Even though I love all of the Buddhist artifacts, I can’t imagine spending the $9 admission price. The monthly Free Fridays will provide me with ample opportunities to explore and learn from the Pacific Asia artifacts. I did grab a brochure of upcoming events but I do have to be honest, I hanot looked at it yet. Perhaps there are events that are worthy of the admission price. But this cash strapped teacher is going to stick to the free museum days.
On my birthday, my friend Ida and I went through the Old Town Haunt in Pasadena. We were only about 20 feet into the basement when we asked if we could volunteer to work in the Haunt. They told us to ask the man out front after the maze. So we did and he said we could come back on Thursday at 6:15pm. So we did and we were so excited to get our “scare” on.
When we arrived, one of the owners, Ron, walked us through the process of the Haunt and helped us create our characters. They had costumes, masks, prosthetics, and make-up ready for us to use. Ida chose to just use make-up and a wig. I decided to try using prosthetics since I have never used them before. It was lighter than a mask and seemed more realistic. Plus it was scarier than anything I could do with make-up.
Once we in character, Ron took us to our scare locations, giving us tips on how to use our areas to get the best scares. Thankfully for us, Ron stayed close to Ida to give her advice on her scare techniques while the other owner, Mark, was close to me, giving me helpful hints and advice throughout the night. It was a blast but exhausting at the same time. By the end of the night, I didn’t have much of a voice left but I would do it all again in a heartbeat. In fact, we plan on returning to the Haunt as scareactors before the season ends. It was definitely a volunteer opportunity of a lifetime.
But I don’t know, look at the pictures. Do you think we were scary enough?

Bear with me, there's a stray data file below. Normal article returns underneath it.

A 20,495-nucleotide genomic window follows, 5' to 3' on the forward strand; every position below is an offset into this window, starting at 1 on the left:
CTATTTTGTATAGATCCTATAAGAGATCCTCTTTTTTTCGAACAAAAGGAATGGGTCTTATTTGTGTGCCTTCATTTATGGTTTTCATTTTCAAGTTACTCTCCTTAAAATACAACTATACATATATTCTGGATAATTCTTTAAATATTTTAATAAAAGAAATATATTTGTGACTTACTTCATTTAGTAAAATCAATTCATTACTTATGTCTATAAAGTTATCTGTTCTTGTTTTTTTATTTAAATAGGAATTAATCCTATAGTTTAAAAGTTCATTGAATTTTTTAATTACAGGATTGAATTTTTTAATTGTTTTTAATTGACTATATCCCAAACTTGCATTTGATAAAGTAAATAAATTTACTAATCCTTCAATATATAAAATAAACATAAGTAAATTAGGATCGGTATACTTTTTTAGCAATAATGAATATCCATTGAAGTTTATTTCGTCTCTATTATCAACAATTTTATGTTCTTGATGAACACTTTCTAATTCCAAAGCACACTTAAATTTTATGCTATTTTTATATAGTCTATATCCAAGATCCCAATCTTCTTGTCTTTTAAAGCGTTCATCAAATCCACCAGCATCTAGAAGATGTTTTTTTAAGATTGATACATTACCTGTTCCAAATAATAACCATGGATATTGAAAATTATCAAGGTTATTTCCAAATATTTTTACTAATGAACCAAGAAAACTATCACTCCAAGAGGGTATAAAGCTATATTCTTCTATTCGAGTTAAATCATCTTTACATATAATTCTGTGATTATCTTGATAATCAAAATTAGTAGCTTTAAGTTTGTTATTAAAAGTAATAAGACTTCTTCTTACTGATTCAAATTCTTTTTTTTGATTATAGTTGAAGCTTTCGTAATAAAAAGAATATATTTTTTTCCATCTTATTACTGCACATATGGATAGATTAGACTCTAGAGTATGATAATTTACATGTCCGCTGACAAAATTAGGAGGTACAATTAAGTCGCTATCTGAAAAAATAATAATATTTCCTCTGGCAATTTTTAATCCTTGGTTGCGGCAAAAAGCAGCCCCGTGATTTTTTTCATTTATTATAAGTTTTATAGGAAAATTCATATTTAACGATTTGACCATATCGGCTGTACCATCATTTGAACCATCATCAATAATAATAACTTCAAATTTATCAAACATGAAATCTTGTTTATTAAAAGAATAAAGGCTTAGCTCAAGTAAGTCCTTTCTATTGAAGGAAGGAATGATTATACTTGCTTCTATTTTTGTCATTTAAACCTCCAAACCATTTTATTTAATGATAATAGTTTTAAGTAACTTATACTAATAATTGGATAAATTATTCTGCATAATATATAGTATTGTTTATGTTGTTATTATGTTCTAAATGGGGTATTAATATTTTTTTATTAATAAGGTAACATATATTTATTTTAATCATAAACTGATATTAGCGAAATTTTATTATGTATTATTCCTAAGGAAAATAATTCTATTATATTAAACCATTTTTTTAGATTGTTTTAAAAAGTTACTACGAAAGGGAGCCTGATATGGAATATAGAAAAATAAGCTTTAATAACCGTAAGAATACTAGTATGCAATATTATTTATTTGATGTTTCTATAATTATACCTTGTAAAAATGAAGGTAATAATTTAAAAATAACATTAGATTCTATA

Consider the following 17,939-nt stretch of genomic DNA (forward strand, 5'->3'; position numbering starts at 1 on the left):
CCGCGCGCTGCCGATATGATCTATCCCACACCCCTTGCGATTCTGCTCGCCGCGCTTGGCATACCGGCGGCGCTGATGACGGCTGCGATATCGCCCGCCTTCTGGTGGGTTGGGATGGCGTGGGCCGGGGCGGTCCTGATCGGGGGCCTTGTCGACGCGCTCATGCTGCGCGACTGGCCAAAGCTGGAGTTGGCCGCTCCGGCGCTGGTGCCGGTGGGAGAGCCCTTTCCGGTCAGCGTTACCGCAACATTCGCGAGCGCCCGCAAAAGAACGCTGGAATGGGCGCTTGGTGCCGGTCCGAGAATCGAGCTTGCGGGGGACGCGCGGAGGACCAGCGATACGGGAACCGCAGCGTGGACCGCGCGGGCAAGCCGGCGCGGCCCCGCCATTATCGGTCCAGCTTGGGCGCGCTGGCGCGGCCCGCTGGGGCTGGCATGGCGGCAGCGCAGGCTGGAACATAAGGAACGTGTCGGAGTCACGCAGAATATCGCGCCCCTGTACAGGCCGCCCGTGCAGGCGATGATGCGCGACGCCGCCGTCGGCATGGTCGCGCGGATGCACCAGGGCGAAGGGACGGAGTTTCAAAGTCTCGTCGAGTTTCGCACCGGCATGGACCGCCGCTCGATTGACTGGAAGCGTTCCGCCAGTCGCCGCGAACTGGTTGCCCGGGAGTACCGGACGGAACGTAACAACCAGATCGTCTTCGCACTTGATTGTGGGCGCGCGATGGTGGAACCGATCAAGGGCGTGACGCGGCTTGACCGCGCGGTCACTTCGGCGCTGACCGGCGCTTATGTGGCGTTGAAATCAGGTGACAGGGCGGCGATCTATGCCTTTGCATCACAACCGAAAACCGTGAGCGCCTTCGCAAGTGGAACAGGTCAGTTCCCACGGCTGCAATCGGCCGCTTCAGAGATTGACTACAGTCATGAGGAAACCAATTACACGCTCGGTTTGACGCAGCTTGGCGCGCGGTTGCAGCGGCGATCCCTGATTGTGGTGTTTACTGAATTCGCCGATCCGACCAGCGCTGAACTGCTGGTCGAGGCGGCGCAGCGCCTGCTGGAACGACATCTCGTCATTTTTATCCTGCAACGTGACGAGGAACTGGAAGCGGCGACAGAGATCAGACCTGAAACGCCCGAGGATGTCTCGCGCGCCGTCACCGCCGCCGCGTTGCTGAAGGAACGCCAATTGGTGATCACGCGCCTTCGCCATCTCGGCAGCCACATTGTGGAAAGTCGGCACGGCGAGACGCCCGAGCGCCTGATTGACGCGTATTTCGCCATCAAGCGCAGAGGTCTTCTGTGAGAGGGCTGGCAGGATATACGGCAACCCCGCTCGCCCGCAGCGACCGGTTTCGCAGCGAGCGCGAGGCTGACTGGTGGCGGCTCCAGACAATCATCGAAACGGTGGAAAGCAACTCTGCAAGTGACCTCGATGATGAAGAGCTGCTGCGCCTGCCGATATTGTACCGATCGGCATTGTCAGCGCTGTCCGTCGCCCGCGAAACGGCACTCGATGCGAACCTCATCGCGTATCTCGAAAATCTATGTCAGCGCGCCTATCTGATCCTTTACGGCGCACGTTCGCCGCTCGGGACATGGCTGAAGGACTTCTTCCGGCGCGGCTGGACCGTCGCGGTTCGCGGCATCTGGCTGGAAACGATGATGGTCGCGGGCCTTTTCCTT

Lately I have been focusing mostly on trying new food places so this time I thought I would try something in the genre of entertainment. Using the 365 Days of things to do around Pasadena list, I found the Academy Cinema (number 17 on the list).
The Academy Cinema in Pasadena is run by the Regency Theatre group. It hosts movies that are no longer in the mainstream theaters but are not yet available for purchase or rental via DVD or digital download. The Matinee (any show before 6pm) prices is $2, Regular price (after 6pm) is $3 and the Saturday Midnight screenings are priced at $8. I decided I would see the 5:10pm Matinee of Disney’s Brave.
When I arrived there, I realized that you get what you pay for. The ticket prices are low but the food prices are way overpriced, like any other theater. I didn’t even bother with drinks or popcorn when I noticed that the cheapest combo price was $9.
Maybe I have become spoiled by the ArcLight cinemas (my preferred movie experience) but the Academy Cinema needs some serious TLC. The bathrooms were vandalized (lots of profanity written on the inside of the doors). The theater had not been cleaned since the previous showing. There were drinks and garbage still sitting in the cup holders through the theater. There was also a strange, unpleasant odor lingering in the air inside the theater–perhaps from the trash. There was plenty of staff just standing around the concession stands chatting. I’m sure someone could have inspected the theater before allowing patrons inside–like other theaters do.
They also left the doors open so you could clearly hear all the noise in the lobby. There was only a curtain to serve as a buffer between the door and our seats inside the theater but that too was left open. I actually got up to close the doors and the curtain once the film had started. (The staff was again standing around talking when I went to close the door–one noticed me and offered to do it for me but I had already completed the task).
In addition, the seats were uncomfortable and made an annoying squeak every time you moved. Patrons were on their cell phones or talking throughout the film. Again, I am used to the ArcLight where this kind of behavior wouldn’t fly and the seats are very comfy.
The movie itself was a good film but I would rather wait to spend the $2 to rent it from Redbox and watch it in the comfort of my own home instead of going through another experience at the Academy Cinema. As Mr. MoviePhone would say at the end of a bad review, “I’m out.”